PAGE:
Current progress, History of the development goals
For many years, hundreds of organizations and individuals around the world have committed to reducing poverty. Whether it be
- sponsoring a child to go to school,
- helping communities to build wells to create potable water supplies,
- educating prospective mothers about good maternal health and providing prenatal care,
- vaccinating the children,
- fair trade practices,
- or any other method, large or small, that provides some shimmer of hope to the less fortunate, programs on a global scale existed.
But what was lacking was the general commitment from governments and the total dedication as a whole for the altruistic project. In fact, It seemed rather incongruous that at a time when many were prospering and futures seemed bright, that almost one and a half billion people still lived in abject poverty.
Consequently in 2000, the year of the Millennium, one hundred and eighty-nine Member States of the United Nations came together with recommendations, solutions, ideas and a game plan for eradicating the misery. Out of this meeting at the UN headquarters in New York City, the Millennium Declaration was signed and the eight Millennium Development Goals were born. Within this body of goals were specific targets to which each participant agreed to strive.
Recently, on September 25, 2008, another meeting was held to reaffirm the previous commitments, as well as to create a specific, tangible plan of action given the fact that more than half of the time frame had now expired. According to the UN's website, that event coupled with partnership events, created an atmosphere of hope and positive reinforcement with “the gathering exceeding our most optimistic expectations... noting that it generated an estimated $16 billion, including some $1.6 billion to bolster food security, more than $4.5 billion for education and $3 billion to combat malaria”.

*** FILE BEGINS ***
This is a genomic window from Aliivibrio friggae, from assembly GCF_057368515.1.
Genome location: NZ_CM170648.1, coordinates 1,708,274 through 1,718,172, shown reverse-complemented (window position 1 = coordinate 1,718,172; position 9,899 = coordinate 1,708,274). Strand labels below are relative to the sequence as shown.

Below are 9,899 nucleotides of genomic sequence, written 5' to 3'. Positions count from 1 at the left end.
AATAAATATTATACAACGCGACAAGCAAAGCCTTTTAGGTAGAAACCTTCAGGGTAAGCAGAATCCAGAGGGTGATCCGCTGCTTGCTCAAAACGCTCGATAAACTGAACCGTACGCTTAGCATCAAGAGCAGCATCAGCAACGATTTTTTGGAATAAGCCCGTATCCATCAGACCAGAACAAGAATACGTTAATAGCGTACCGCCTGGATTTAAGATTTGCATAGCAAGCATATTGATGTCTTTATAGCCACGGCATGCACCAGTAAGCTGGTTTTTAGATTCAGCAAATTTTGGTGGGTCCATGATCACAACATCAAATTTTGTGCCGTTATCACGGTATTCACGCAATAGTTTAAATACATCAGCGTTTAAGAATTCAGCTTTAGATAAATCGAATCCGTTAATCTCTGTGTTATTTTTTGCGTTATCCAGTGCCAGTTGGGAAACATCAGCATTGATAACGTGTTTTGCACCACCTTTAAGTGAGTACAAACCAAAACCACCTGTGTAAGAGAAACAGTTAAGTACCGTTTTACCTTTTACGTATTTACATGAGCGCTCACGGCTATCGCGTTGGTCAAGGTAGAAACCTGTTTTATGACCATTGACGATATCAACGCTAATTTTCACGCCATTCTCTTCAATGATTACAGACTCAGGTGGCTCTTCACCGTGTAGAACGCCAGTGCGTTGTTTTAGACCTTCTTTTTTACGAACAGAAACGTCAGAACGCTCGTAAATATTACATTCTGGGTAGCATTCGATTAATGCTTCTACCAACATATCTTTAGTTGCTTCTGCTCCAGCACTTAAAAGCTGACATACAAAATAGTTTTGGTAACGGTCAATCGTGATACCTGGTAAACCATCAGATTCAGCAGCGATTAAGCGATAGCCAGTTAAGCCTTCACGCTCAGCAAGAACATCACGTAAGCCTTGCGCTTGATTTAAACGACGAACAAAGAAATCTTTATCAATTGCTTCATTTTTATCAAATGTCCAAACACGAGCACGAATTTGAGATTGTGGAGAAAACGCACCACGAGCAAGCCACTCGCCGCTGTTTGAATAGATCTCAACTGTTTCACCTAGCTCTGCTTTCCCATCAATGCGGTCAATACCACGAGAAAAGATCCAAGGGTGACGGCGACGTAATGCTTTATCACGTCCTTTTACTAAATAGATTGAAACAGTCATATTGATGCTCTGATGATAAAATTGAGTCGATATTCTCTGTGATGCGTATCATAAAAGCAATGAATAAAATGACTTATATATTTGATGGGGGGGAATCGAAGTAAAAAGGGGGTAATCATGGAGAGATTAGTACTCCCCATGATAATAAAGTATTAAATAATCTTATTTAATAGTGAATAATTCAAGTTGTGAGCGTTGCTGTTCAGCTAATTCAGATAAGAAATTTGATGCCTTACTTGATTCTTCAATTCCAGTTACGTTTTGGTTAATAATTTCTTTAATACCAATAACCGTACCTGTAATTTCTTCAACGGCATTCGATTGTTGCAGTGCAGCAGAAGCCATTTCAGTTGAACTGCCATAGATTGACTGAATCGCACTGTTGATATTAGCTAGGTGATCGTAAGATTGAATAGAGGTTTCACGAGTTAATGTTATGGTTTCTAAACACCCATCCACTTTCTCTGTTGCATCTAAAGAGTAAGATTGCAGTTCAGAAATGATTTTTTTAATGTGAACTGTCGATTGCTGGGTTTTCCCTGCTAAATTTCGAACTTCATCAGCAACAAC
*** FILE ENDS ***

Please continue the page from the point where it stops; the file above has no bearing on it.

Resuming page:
Indeed, whenever many nations, companies, organizations and private citizens are deeply involved with a project, there are going to be reasons for it to fail or languish. And there are many who look upon the progress as negative, since many goals have not been met and appear as though they will not be reached given the remaining time frame. Sadly as recently as this week, The Hindu News Update Service has published a report saying that “the global financial crisis may keep India from achieving its goal of eradicating hunger by 2015...higher food prices would aggravate the situation and push back further the possibility of India reaching the target in Goal-I which aims at hunger eradication by 2015.”
And then there are plenty of stories which renew one's faith in the goals. In the same week as the India status announcement, the Jamaica Observer printed a story stating that “of the 14 targets set out under the Millennium Development Goals (MDGs), Jamaica has so far achieved three and is on track with five...the proportion of people who live below the national poverty line has been reduced by two-thirds moving from 28.4 per cent in 1990 to 9.9 per cent in December 2007”.
It is felt by many that because significant progress was being made before the goals were adopted, the goals should be rather easy to achieve. But forces such as war, the economic crisis, and negative remnants from previous governments will indeed hamper the efforts.